You can substitute 1/2 hr of Z100, but you must follow that up with 1/2 hr of WBGO at 8:30PM and 1/2 hr Lite FM before bed.

2006-10-26 15:36:49
98.   randym77
Well, if they were playing in Colorado this week, it would be snowed out again. They got hammered.
2006-10-26 15:42:07
99.   Chyll Will
94 Trade him to the Mets for Garth Brooks, then have him pinch-run for Giambi. Put on the hit-and-run for Sheff, who'll no doubt be motivated by the moving target.

Easiest way to manufacture a run in the late innings.

2006-10-26 15:47:00
100.   Chyll Will
98 They got hammered... before or after the snow?
Show/Hide Comments 101-150
2006-10-26 16:04:37
101.   Chyll Will
okay... nobody home. Right, I'll go, but before I do I'll leave this one out for you:

"If Detroit traded for Justin Spiers and Jeff Suppan, they could have Suppan start and Zumaya close, while Spiers could be the Suppan-Z bridge." (ba-dum, ting)

That loud, popping sound you just heard over the internet was the sound of thousands of heads exploding all over Westchester and Rockland County in New York, plus anyone who actually got that. Now, to quote wsporter from earlier 66, I expect this mess to be cleaned up before I get back....

2006-10-26 16:40:16
102.   Yankee Fan In Boston
90 isn't he though?

...isn't he?

2006-10-26 17:04:09
103.   OldYanksFan
There is not a lot better then good-looking chicks in boots dancing.

Unless we make a dymanic aquisition, next year's pitching could be worse then this years. Wang is more likely to regress then be better. Moose had his best years in three years... and it not getting younger. RJ was crappy and God knows whats up after back surgury. Wright could be better, but he wasn't that bad. The only possibly lift would be a decent, healthy Pavano (raise your hand if you think that's happening).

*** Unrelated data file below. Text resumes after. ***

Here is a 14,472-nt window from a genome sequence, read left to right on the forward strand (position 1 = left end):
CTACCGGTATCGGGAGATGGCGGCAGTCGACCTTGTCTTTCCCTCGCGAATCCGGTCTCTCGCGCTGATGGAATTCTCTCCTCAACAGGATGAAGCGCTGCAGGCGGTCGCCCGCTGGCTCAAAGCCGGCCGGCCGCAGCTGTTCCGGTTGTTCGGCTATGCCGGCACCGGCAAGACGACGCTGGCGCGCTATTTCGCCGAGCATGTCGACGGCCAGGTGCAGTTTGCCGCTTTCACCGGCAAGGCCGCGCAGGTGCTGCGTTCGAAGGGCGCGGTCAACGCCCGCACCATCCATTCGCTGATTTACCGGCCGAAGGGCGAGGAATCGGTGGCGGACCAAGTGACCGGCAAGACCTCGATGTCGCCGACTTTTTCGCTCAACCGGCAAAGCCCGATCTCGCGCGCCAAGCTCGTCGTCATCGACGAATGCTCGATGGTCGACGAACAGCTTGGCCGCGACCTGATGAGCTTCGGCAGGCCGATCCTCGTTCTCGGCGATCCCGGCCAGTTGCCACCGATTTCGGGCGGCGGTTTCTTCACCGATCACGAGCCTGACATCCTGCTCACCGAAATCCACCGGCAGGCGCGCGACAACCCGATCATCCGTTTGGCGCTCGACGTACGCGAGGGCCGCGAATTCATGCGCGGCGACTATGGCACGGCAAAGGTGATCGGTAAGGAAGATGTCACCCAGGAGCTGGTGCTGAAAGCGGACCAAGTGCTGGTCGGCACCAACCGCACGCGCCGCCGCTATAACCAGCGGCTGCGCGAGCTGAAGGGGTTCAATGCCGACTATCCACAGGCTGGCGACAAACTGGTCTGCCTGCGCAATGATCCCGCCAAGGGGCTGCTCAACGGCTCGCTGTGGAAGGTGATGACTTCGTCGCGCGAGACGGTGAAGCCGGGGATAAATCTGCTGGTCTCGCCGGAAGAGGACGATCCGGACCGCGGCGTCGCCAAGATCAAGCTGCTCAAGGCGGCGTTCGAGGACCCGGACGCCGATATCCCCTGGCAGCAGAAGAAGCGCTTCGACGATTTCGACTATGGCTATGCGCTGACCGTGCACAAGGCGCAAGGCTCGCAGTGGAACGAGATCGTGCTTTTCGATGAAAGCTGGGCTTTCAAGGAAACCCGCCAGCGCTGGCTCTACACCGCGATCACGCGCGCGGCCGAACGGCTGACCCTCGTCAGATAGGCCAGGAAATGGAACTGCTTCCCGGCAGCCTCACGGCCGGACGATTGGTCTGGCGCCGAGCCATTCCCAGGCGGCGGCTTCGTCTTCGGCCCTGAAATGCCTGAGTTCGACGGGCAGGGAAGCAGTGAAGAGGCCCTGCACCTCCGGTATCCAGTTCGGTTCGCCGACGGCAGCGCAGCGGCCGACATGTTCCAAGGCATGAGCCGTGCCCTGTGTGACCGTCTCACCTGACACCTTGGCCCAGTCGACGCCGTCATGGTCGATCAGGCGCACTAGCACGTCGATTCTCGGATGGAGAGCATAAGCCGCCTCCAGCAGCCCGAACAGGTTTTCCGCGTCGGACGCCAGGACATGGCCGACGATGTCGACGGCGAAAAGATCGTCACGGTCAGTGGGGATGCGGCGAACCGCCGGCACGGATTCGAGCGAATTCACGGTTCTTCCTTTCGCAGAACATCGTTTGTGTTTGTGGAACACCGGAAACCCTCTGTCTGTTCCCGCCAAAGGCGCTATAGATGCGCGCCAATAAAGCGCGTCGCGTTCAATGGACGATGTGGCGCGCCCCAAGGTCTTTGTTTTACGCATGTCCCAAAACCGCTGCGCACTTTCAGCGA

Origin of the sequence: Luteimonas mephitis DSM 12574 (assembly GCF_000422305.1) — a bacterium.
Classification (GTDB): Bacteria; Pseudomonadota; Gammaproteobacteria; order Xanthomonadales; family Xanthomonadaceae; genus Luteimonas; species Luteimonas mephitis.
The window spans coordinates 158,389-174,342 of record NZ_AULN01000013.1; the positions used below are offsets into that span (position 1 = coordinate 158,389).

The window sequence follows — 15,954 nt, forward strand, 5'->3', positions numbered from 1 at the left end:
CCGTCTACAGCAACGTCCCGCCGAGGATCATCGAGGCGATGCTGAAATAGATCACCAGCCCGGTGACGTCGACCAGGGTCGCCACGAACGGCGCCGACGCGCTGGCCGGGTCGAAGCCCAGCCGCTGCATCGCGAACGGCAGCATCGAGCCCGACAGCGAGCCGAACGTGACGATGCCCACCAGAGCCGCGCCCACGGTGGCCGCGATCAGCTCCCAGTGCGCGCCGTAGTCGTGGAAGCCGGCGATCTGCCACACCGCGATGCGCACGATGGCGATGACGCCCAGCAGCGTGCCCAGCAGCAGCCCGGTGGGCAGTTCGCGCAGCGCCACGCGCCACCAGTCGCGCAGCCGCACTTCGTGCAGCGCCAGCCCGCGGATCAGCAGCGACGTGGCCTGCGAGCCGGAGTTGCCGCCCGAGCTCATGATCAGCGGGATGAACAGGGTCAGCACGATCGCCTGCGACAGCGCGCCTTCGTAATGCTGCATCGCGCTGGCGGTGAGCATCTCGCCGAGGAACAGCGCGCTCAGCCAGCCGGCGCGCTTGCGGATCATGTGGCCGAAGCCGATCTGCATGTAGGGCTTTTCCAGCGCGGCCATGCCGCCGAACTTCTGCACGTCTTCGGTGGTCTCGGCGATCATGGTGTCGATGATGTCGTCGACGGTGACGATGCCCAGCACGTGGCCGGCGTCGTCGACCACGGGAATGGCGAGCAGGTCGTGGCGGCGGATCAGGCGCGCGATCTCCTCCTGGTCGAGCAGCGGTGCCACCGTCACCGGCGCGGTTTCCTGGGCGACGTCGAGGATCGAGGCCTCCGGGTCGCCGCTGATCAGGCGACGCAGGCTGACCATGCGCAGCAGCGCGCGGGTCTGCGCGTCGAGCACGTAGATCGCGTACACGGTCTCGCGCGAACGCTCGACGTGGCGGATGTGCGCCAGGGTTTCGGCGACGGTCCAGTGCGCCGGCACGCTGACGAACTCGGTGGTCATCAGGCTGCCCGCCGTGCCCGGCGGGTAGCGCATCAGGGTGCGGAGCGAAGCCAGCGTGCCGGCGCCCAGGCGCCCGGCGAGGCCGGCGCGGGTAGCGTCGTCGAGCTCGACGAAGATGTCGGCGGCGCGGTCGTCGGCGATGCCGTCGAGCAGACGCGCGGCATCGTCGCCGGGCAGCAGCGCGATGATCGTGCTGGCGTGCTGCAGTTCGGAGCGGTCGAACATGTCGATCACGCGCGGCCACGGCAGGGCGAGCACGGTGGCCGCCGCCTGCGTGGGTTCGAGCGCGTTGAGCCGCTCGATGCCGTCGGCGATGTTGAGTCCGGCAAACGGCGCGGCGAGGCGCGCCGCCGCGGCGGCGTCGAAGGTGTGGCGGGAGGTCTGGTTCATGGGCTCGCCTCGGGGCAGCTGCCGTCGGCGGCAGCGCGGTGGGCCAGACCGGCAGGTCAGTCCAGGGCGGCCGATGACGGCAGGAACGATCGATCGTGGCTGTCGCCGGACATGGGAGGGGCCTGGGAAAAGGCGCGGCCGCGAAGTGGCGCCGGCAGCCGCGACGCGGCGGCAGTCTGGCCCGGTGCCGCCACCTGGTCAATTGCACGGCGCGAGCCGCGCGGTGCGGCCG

I don't have faith in overpriced FAs (like Zito) in a thin market. Metsuzaka will cost a fortune, Seattle will make a big push (Matsuzaka wants to play with Ichiro) and I think the Yanks are headshy on expensive pitchers.

So IF this turns out to be the case, and if we had a LF who is in the bottom 10% offensively (Melky), and with an achy and aging Giambi, do we really want to lose BOTH ARod and Sheff?

I don't. Our pitching NEEDS a killer offense.

2006-10-26 17:10:20
104.   weeping for brunnhilde
New strategy.

How's this for an idea--we concede the starting pitching, as per 103 but instead focus on the bullpen.

If we could design a pitching staff around five mediocre starters but have the best bullpen in baseball, we'd have a good shot. Coupled, of course, with stellar defense.

The point being, middle relief is perhaps cheaper and more available pound-for-pound than starters are.

Thoughts?

2006-10-26 17:11:31
105.   weeping for brunnhilde
103 I'd have no problem losing those two guys if it were part of a long-term plan. I'd gladly concede the year if I thought there was something to look forward to.
2006-10-26 17:14:50
106.   Cliff Corcoran
Chyll, Lite FM and CD101.9 are verboten in my household. As for 101, I think you just made my "on notice" list. :)
2006-10-26 17:21:42
107.   Cliff Corcoran
Oh, and new game post for those who haven't found it.
2006-10-26 17:30:48
108.   randym77
104 I don't think it will work, but it's worth a shot.

Remember that article someone posted a link to a few weeks ago? They crunched the numbers and found three things were key to post-season success: a power pitching staff, good defense, and a lights-out closer.

Currently, we have only one of those. I told myself we could win anyway, because no one else had really good pitching, either. Obviously, I was fooling myself. :-P

Unfortunately, good power pitchers don't just grow on trees. Farms, yes, trees, no. ;-) We aren't going to acquire a good power pitching staff via free agency. We have to grow our own, and may be on our way. But it's not going to happen next year.

The Boss doesn't want to waste a year rebuilding. He doesn't have a lot of seasons left, and he knows it. That being the case, trying to make do with a good bullpen until the kids are ready is probably our best option.

Then there's the defense thing. I'd really like to see that addressed. I don't think it will be, though. The Yankees are still too enamored with big bats.

2006-10-27 06:22:52
109.   jayd
103 do you have a source for "Matsuzaka wants to play with Ichiro"?